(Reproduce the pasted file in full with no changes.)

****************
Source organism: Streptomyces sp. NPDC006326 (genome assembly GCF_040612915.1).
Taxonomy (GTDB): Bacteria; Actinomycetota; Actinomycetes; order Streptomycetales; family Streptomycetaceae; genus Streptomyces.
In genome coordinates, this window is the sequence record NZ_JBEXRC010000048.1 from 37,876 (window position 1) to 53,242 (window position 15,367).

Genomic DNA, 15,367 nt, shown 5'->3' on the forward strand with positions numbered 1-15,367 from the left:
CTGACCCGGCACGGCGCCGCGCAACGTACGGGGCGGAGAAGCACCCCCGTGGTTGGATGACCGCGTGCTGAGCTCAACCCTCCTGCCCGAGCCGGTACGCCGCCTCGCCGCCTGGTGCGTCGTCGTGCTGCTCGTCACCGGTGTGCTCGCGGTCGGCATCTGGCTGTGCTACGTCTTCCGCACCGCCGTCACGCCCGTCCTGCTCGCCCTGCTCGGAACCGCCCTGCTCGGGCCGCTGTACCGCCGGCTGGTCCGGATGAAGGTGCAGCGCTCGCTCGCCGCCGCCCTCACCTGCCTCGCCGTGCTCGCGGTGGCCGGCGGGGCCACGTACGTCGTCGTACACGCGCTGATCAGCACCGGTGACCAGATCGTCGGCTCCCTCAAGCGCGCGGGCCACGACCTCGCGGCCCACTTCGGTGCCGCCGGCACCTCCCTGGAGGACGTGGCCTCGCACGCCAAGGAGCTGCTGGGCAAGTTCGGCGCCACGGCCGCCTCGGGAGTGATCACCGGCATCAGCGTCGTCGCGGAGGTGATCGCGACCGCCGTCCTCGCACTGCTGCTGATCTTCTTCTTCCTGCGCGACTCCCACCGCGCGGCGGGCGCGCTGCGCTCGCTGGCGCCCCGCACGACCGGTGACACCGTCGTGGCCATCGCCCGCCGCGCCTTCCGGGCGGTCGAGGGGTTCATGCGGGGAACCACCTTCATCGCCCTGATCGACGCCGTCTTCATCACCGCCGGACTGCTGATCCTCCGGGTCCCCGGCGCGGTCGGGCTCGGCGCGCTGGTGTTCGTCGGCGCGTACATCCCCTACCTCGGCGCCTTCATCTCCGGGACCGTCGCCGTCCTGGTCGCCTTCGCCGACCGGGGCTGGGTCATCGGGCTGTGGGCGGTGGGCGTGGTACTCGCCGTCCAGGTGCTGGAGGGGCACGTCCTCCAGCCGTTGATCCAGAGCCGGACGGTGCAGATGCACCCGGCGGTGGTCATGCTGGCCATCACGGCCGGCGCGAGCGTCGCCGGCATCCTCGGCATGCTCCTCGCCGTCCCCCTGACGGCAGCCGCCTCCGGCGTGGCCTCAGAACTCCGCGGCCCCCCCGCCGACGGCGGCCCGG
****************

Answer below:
Source organism: Streptomyces sp. NPDC006326 (genome assembly GCF_040612915.1).
Taxonomy (GTDB): Bacteria; Actinomycetota; Actinomycetes; order Streptomycetales; family Streptomycetaceae; genus Streptomyces.
In genome coordinates, this window is the sequence record NZ_JBEXRC010000048.1 from 37,876 (window position 1) to 53,242 (window position 15,367).

Genomic DNA, 15,367 nt, shown 5'->3' on the forward strand with positions numbered 1-15,367 from the left:
CTGACCCGGCACGGCGCCGCGCAACGTACGGGGCGGAGAAGCACCCCCGTGGTTGGATGACCGCGTGCTGAGCTCAACCCTCCTGCCCGAGCCGGTACGCCGCCTCGCCGCCTGGTGCGTCGTCGTGCTGCTCGTCACCGGTGTGCTCGCGGTCGGCATCTGGCTGTGCTACGTCTTCCGCACCGCCGTCACGCCCGTCCTGCTCGCCCTGCTCGGAACCGCCCTGCTCGGGCCGCTGTACCGCCGGCTGGTCCGGATGAAGGTGCAGCGCTCGCTCGCCGCCGCCCTCACCTGCCTCGCCGTGCTCGCGGTGGCCGGCGGGGCCACGTACGTCGTCGTACACGCGCTGATCAGCACCGGTGACCAGATCGTCGGCTCCCTCAAGCGCGCGGGCCACGACCTCGCGGCCCACTTCGGTGCCGCCGGCACCTCCCTGGAGGACGTGGCCTCGCACGCCAAGGAGCTGCTGGGCAAGTTCGGCGCCACGGCCGCCTCGGGAGTGATCACCGGCATCAGCGTCGTCGCGGAGGTGATCGCGACCGCCGTCCTCGCACTGCTGCTGATCTTCTTCTTCCTGCGCGACTCCCACCGCGCGGCGGGCGCGCTGCGCTCGCTGGCGCCCCGCACGACCGGTGACACCGTCGTGGCCATCGCCCGCCGCGCCTTCCGGGCGGTCGAGGGGTTCATGCGGGGAACCACCTTCATCGCCCTGATCGACGCCGTCTTCATCACCGCCGGACTGCTGATCCTCCGGGTCCCCGGCGCGGTCGGGCTCGGCGCGCTGGTGTTCGTCGGCGCGTACATCCCCTACCTCGGCGCCTTCATCTCCGGGACCGTCGCCGTCCTGGTCGCCTTCGCCGACCGGGGCTGGGTCATCGGGCTGTGGGCGGTGGGCGTGGTACTCGCCGTCCAGGTGCTGGAGGGGCACGTCCTCCAGCCGTTGATCCAGAGCCGGACGGTGCAGATGCACCCGGCGGTGGTCATGCTGGCCATCACGGCCGGCGCGAGCGTCGCCGGCATCCTCGGCATGCTCCTCGCCGTCCCCCTGACGGCAGCCGCCTCCGGCGTGGCCTCAGAACTCCGCGGCCCCCCCGCCGACGGCGGCCCGG